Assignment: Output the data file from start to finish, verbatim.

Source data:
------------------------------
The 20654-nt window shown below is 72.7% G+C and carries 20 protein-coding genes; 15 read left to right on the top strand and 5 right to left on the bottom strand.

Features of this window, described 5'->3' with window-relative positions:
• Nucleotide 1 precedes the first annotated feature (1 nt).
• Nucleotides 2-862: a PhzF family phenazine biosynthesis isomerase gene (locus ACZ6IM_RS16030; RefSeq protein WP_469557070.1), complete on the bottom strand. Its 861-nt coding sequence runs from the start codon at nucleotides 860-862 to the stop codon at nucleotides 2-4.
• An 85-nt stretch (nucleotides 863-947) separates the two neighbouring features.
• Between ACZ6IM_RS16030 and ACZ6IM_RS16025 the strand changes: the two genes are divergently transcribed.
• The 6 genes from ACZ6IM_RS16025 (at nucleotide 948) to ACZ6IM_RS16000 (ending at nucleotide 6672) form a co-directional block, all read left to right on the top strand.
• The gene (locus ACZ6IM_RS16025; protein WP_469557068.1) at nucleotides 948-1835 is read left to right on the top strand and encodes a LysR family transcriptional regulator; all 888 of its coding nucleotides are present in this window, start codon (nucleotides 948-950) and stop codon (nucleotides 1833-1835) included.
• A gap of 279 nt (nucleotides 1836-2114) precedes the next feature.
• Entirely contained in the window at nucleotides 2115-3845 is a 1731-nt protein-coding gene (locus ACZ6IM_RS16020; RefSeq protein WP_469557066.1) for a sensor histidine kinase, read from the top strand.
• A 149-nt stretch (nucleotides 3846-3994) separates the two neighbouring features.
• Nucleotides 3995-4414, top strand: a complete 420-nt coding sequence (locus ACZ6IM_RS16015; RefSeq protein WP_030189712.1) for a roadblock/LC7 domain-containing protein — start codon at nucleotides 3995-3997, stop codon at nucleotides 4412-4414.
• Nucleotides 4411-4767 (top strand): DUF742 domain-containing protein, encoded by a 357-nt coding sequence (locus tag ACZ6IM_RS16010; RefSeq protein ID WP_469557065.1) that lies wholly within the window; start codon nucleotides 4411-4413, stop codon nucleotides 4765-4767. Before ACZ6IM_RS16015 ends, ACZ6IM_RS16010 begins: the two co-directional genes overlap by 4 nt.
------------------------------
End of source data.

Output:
The 20654-nt window shown below is 72.7% G+C and carries 20 protein-coding genes; 15 read left to right on the top strand and 5 right to left on the bottom strand.

Features of this window, described 5'->3' with window-relative positions:
• Nucleotide 1 precedes the first annotated feature (1 nt).
• Nucleotides 2-862: a PhzF family phenazine biosynthesis isomerase gene (locus ACZ6IM_RS16030; RefSeq protein WP_469557070.1), complete on the bottom strand. Its 861-nt coding sequence runs from the start codon at nucleotides 860-862 to the stop codon at nucleotides 2-4.
• An 85-nt stretch (nucleotides 863-947) separates the two neighbouring features.
• Between ACZ6IM_RS16030 and ACZ6IM_RS16025 the strand changes: the two genes are divergently transcribed.
• The 6 genes from ACZ6IM_RS16025 (at nucleotide 948) to ACZ6IM_RS16000 (ending at nucleotide 6672) form a co-directional block, all read left to right on the top strand.
• The gene (locus ACZ6IM_RS16025; protein WP_469557068.1) at nucleotides 948-1835 is read left to right on the top strand and encodes a LysR family transcriptional regulator; all 888 of its coding nucleotides are present in this window, start codon (nucleotides 948-950) and stop codon (nucleotides 1833-1835) included.
• A gap of 279 nt (nucleotides 1836-2114) precedes the next feature.
• Entirely contained in the window at nucleotides 2115-3845 is a 1731-nt protein-coding gene (locus ACZ6IM_RS16020; RefSeq protein WP_469557066.1) for a sensor histidine kinase, read from the top strand.
• A 149-nt stretch (nucleotides 3846-3994) separates the two neighbouring features.
• Nucleotides 3995-4414, top strand: a complete 420-nt coding sequence (locus ACZ6IM_RS16015; RefSeq protein WP_030189712.1) for a roadblock/LC7 domain-containing protein — start codon at nucleotides 3995-3997, stop codon at nucleotides 4412-4414.
• Nucleotides 4411-4767 (top strand): DUF742 domain-containing protein, encoded by a 357-nt coding sequence (locus tag ACZ6IM_RS16010; RefSeq protein ID WP_469557065.1) that lies wholly within the window; start codon nucleotides 4411-4413, stop codon nucleotides 4765-4767. Before ACZ6IM_RS16015 ends, ACZ6IM_RS16010 begins: the two co-directional genes overlap by 4 nt.